also represet a spectrum of severity ...
ABPA: glove-finger shadow due to mucoid impaction in central
bronchiectasis in a patient with asthma.
Signet-Ring Sign
A signet-ring sign represents an axial cut of a dilated
bronchus (ring) with its accompanying small artery
Tram Tracks
Bronchial dilation with lack of
tapering .Cystic bronchiectasis
HONEYCOMBING
Defined as - small cystic spaces with
irregularly thickened walls composed of
fibrous tissue.
Predominate in ...
Honeycombing
Honeycombing is defined by the presence of small cystic
spaces with irregularly thickened walls composed of
f...
Causes
Lower lobe predominance :
1. UIP or interstitial fibrosis
2. Connective tissue disorders
3. Hypersensitivity pneumo...
Honeycombing
HRCT
showing
honeycobing
Honeycombing and traction bronchiectasis in
UIP.
Typical UIP with honeycombing and traction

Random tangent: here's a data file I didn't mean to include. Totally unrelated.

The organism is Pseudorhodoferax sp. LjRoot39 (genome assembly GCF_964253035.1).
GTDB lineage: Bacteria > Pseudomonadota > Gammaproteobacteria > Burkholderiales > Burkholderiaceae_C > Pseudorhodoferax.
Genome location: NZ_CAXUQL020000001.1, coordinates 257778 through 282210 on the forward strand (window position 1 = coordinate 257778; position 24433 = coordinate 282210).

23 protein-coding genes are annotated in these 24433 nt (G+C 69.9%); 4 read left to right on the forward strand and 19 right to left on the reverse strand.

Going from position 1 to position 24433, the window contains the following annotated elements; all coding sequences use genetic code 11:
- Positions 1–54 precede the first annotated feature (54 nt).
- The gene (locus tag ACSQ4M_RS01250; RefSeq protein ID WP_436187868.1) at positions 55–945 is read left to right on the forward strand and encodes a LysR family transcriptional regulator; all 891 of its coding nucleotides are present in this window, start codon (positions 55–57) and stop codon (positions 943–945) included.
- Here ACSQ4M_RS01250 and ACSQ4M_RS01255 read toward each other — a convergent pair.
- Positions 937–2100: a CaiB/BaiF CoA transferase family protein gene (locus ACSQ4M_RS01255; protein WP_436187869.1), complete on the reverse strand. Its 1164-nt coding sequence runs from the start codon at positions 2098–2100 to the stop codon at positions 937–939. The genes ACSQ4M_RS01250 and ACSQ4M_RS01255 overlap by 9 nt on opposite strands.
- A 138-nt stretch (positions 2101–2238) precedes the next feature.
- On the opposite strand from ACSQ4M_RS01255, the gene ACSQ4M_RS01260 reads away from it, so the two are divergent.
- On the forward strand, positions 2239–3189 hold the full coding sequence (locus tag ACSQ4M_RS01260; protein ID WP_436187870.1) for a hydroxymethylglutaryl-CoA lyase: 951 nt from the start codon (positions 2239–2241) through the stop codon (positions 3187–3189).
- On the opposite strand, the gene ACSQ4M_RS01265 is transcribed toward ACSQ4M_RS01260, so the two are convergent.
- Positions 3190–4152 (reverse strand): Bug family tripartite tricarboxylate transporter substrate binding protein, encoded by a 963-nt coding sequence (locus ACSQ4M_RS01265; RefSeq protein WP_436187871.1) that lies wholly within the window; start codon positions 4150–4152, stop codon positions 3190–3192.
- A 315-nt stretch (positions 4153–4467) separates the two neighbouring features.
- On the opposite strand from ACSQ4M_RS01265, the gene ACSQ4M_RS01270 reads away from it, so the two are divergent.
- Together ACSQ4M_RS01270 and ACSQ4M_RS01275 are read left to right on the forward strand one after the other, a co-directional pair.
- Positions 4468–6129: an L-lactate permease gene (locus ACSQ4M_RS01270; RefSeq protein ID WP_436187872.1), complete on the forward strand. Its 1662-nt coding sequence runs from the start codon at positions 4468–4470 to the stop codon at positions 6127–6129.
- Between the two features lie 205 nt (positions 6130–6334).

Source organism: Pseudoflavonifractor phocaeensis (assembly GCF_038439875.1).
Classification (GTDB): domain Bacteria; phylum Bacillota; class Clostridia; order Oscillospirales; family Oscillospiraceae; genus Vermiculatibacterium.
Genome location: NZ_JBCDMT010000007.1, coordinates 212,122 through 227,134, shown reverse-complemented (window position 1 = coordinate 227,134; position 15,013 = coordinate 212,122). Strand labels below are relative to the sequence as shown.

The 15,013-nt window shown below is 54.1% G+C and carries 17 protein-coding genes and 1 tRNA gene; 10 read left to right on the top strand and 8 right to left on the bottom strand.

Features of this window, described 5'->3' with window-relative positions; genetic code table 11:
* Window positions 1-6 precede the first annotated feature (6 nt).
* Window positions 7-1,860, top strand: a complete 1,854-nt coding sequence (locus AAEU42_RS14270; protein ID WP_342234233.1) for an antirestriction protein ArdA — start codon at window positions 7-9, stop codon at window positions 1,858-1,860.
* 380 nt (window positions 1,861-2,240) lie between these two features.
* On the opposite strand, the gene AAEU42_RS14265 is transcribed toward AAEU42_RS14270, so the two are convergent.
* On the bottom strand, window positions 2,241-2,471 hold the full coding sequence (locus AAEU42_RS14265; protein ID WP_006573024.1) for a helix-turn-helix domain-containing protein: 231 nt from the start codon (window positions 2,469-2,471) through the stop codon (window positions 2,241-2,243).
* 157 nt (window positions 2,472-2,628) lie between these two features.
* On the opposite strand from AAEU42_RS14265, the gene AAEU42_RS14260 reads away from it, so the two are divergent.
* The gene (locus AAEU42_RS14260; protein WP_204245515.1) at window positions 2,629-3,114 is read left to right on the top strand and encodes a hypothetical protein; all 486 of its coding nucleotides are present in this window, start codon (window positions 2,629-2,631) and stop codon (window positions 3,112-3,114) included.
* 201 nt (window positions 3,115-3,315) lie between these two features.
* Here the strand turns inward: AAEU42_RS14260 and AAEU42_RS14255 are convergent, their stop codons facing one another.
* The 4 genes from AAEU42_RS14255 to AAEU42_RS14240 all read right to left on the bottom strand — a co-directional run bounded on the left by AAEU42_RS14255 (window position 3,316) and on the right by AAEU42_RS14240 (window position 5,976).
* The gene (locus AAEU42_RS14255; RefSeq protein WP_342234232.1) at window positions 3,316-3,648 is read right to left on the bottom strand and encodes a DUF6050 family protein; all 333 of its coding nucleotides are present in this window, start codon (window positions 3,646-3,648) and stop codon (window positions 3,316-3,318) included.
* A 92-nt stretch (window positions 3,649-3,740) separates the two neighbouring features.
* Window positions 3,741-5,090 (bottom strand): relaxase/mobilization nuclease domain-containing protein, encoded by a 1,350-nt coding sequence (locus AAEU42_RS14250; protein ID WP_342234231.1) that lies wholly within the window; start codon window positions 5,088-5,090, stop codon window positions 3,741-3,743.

bronchiectasis in a patient with idiopathic
pulmonary fibrosis (IPF)
THE END
HRCT Low attenuation pattern
HRCT Low attenuation pattern
HRCT Low attenuation pattern
HRCT Low attenuation pattern
HRCT Low attenuation pattern
HRCT Low attenuation pattern
HRCT Low attenuation pattern
HRCT Low attenuation pattern
HRCT Low attenuation pattern
HRCT Low attenuation pattern
HRCT Low attenuation pattern
HRCT Low attenuation pattern
HRCT Low attenuation pattern
HRCT Low attenuation pattern
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HRCT Low attenuation pattern

Describes the differential diagnosis of low attenuation pattern of diffuse lung disease and how to approach HRCT findings .

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HRCT Low attenuation pattern

  1. 1. HRCT Low attenuation pattern DR SAKHER-ALKHADERI CONSULTANT RADIOLOGIST AMC
  2. 2. Low Attenuation pattern Emphysema Lung cysts (LAM, LIP, Langerhans cell histiocytosis) Bronchiectasis Honeycombing
  3. 3. Emphysema Emphysema typically presents as areas of low attenuation without visible walls as a result of parenchymal destruction.
  4. 4. EMPHYSEMA Permanent, abnormal enlargement of air spaces distal to the terminal bronchiole and accompanied by the destruction of the walls of the involved air spaces. 7